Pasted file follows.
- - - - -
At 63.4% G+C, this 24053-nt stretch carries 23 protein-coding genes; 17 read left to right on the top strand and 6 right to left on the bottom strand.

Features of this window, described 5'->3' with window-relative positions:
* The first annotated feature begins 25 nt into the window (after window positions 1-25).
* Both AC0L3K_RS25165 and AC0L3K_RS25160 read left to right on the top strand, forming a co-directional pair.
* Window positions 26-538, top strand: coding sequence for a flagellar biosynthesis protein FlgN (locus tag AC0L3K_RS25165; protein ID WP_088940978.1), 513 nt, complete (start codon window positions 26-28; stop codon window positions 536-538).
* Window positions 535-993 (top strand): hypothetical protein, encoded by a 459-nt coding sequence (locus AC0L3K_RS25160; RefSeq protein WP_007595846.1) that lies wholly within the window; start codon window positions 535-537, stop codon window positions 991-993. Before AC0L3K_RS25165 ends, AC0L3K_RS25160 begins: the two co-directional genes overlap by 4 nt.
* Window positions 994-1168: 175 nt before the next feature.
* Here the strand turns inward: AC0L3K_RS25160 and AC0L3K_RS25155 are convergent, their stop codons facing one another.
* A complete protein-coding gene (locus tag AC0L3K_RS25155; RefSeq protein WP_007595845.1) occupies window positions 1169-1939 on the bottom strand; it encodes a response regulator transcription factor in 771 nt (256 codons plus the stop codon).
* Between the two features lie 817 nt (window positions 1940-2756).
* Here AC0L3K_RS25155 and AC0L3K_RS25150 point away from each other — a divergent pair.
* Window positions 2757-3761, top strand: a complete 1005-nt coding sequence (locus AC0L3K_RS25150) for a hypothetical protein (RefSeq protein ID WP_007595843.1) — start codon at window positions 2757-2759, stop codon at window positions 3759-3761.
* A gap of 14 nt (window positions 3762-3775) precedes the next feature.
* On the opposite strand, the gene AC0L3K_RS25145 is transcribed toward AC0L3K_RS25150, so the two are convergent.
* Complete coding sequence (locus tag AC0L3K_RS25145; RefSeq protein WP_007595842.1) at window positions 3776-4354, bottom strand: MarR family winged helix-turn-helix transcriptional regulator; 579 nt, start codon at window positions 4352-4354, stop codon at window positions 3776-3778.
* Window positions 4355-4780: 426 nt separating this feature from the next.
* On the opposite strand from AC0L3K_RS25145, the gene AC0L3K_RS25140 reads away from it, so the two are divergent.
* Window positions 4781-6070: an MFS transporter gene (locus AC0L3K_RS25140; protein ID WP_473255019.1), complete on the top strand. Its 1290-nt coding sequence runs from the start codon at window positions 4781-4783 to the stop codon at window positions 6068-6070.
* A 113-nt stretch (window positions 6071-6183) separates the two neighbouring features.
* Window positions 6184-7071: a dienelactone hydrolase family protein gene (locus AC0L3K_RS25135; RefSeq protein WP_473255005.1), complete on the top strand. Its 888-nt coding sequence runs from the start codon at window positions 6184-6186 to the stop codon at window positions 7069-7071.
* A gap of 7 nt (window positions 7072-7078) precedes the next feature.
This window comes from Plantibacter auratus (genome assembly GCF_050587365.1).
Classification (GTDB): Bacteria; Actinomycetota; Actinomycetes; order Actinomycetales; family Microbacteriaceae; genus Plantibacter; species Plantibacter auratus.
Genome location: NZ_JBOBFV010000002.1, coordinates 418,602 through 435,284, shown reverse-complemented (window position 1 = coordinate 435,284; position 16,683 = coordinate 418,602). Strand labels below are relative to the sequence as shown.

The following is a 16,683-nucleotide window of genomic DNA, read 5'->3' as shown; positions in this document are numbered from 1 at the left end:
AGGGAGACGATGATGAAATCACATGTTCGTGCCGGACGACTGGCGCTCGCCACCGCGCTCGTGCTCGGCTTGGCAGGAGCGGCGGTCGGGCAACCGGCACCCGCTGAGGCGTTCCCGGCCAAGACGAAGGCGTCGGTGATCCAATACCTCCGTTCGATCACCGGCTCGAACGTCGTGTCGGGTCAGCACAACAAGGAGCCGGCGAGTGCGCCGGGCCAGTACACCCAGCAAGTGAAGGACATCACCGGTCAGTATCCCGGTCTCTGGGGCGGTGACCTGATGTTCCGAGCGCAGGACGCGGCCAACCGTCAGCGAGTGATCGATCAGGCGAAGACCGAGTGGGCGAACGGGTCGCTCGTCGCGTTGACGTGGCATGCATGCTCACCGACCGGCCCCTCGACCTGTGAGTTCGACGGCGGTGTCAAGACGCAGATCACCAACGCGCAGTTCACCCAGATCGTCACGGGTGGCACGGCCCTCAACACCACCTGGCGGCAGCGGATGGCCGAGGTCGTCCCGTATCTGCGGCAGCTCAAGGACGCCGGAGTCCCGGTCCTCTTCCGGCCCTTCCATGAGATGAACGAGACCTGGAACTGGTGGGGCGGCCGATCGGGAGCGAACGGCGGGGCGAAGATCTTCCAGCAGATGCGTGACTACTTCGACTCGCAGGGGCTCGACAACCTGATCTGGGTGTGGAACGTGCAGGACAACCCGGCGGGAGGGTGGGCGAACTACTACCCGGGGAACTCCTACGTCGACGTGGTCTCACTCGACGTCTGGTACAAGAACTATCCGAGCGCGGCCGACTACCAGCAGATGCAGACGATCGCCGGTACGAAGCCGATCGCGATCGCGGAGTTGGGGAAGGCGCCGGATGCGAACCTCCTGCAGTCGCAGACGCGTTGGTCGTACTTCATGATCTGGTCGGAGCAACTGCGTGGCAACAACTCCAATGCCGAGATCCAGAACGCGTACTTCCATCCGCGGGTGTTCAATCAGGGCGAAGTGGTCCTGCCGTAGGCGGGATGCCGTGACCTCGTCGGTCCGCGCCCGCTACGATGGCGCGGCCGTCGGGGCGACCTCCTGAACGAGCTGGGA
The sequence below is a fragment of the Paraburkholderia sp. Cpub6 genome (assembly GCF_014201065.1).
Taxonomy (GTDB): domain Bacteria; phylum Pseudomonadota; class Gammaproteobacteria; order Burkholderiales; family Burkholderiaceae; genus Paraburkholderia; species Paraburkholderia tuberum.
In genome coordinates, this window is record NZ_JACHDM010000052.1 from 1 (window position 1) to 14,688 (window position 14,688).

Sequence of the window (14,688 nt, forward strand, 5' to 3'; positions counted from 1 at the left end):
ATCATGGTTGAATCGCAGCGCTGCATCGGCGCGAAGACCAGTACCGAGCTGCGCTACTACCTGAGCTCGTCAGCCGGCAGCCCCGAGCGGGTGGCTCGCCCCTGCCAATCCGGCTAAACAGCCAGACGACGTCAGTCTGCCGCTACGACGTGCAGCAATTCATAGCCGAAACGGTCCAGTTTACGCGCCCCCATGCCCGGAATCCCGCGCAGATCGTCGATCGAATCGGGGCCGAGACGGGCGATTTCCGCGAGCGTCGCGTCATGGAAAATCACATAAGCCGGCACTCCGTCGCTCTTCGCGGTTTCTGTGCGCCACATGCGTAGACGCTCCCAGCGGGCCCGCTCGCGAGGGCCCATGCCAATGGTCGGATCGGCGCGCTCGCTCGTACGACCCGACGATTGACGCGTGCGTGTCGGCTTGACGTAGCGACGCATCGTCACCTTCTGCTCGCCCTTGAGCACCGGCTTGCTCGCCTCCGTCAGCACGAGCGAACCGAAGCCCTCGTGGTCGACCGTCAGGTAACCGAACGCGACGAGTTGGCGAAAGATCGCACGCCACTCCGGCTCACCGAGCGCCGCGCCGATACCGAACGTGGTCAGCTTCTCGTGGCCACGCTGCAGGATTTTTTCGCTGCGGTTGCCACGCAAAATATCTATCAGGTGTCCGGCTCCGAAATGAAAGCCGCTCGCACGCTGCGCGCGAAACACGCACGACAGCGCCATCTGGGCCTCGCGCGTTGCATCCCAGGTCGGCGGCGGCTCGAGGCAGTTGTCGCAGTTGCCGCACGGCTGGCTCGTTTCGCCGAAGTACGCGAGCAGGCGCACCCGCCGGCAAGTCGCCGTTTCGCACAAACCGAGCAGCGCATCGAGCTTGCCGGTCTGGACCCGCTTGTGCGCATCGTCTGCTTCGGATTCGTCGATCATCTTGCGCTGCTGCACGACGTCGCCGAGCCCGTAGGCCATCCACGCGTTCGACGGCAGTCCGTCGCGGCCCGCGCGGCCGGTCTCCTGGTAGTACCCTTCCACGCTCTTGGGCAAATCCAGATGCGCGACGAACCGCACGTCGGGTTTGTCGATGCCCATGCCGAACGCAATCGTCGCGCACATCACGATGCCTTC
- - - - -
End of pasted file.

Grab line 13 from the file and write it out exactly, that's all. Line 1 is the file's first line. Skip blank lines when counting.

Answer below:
* A gap of 14 nt (window positions 3762-3775) precedes the next feature.